# Calculating volume of gases in different conditions

Doctor Who has a secret laboratory on Venus where atmospheric pressure is $$92$$ times that of Earth and room temperature is $$\pu{735 K}$$. There, Doctor Who mixes $$\pu{4.00 g}$$ of $$\ce{CaCO3}$$ with $$\pu{40.00 mL}$$ of $$\pu{1.00 M}$$ $$\ce{HCl}$$. What volume of carbon dioxide gas at VSTP (Venusian Standard Temperature and Pressure) is produced?

I know that the chemical equation is

$$\ce{CaCO3 + 2HCl -> CaCl2 + H2O + CO2}$$

Since there are $$\pu{0.04 mol}$$ of $$\ce{CaCO3}$$ and $$\pu{0.04 mol}$$ of $$\ce{HCl}$$, $$\ce{HCl}$$ is the limiting reagent; thus, $$\pu{0.02 mol}$$ of $$\ce{CO2}$$ are produced.

This is equivalent to:

$$V_\ce{CO2} = \frac{nRT}{p} =\frac{0.02 \times 0.08205 \times 735}{92} = \pu{0.013 L}.$$

However, the answer key says $$\pu{26.2 mL}$$ of $$\ce{CO2}$$ is produced, which is double my answer. Where did I go wrong in my reasoning?

• You should include units in your calculations, but otherwise your maths seems to be correct. Does it ask for how much CO2 gas is produced, or how much gas is produced? At 735 K water would be gaseous, and assuming ideality (of course) this would lead to twice the volume of gas. – orthocresol Dec 23 '18 at 21:16
• @orthocresol thank you for checking the calculations. The question asked for the amount of carbon dioxide produced. – Cyclopropane Dec 23 '18 at 23:03
• @DrPepper The CO2 and the H2O will occupy the same volume of container. So it seems to me that orthocresol is correct. – Chet Miller Dec 23 '18 at 23:46

I haven't found any flaws in your math either, and I can only join those who recommended to include units in your calculations. By googling around I found this problem appeared in 2012 Australian Science Olympiad Exam, and $$\pu{13.1 mL}$$ was one of the options there. Maybe your source of the answer key is incorrect?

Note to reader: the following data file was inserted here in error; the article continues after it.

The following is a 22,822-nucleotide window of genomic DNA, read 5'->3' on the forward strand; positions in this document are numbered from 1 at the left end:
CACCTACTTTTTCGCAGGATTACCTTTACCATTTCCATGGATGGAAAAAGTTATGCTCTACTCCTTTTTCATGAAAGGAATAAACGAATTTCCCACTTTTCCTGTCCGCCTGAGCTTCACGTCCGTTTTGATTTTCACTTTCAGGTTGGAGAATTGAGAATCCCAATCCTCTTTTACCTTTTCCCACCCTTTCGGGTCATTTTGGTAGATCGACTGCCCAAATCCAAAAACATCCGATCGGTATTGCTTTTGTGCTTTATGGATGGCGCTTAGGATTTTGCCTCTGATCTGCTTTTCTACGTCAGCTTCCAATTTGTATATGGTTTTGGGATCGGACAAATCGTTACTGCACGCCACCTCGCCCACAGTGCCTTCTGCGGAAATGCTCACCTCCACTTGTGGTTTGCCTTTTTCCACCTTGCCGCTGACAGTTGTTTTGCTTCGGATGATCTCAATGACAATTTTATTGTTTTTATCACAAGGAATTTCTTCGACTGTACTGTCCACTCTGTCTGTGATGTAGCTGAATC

Now to the fun part. I'm pretty sure you were expected to use ideal gas law, but come on, it's Venus and no way under the pressure of $$\pu{92 atm}$$ any gas would behave even remotely as the ideal one. In fact, $$\ce{CO2}$$ on Venus with its critical temperature of $$\pu{304 K}$$ and critical pressure of $$\pu{7.39 MPa}$$ is going to be in supercritical state!

You have to use Van der Waals' equation:

$$pV_\mathrm{m} = \frac{RT}{V_\mathrm{m} - b} - \frac{a}{V_\mathrm{m}^2},$$

where $$p$$ – pressure; $$V_\mathrm{m}$$ – molar volume; T – temperature; R – molar gas constant; $$a$$ and $$b$$ – characteristic parameters related to the critical temperature $$T_\mathrm{cr}$$ and pressure $$p_\mathrm{cr}$$ (reduced form):

$$a = \frac{27R^2T_\mathrm{cr}^2}{64p_\mathrm{cr}}; \qquad b = \frac{RT_\mathrm{cr}}{8p_\mathrm{cr}}$$

Using the above-mentioned values coefficients $$a$$ and $$b$$ can be found:

$$a = \frac{27\cdot (\pu{8.314 J mol-1 K-1})^2\cdot (\pu{304 K})^2}{64\cdot\pu{7.39e6 Pa}} = \pu{3.65e-1 J2 mol-2 Pa-1}$$

$$b = \frac{\pu{8.314 J mol-1 K-1}\cdot \pu{304 K}}{8\cdot \pu{7.39e6 Pa}} = \pu{4.28e-5 J mol-1 Pa-1}$$

Now you need to plug both values in the first equation and solve quadratic equation for $$V_\mathrm{m}$$. Wolfram Alpha claims $$V_\mathrm{m} = \pu{2.56e-2 m3 mol-1}$$, so

$$V(\ce{CO2}) = \pu{2.56e-2 m3 mol-1}\cdot\pu{2e-2 mol} = \pu{5.12e-1 L},$$

which, of course, deviates quite a lot from the value found using ideal gas law.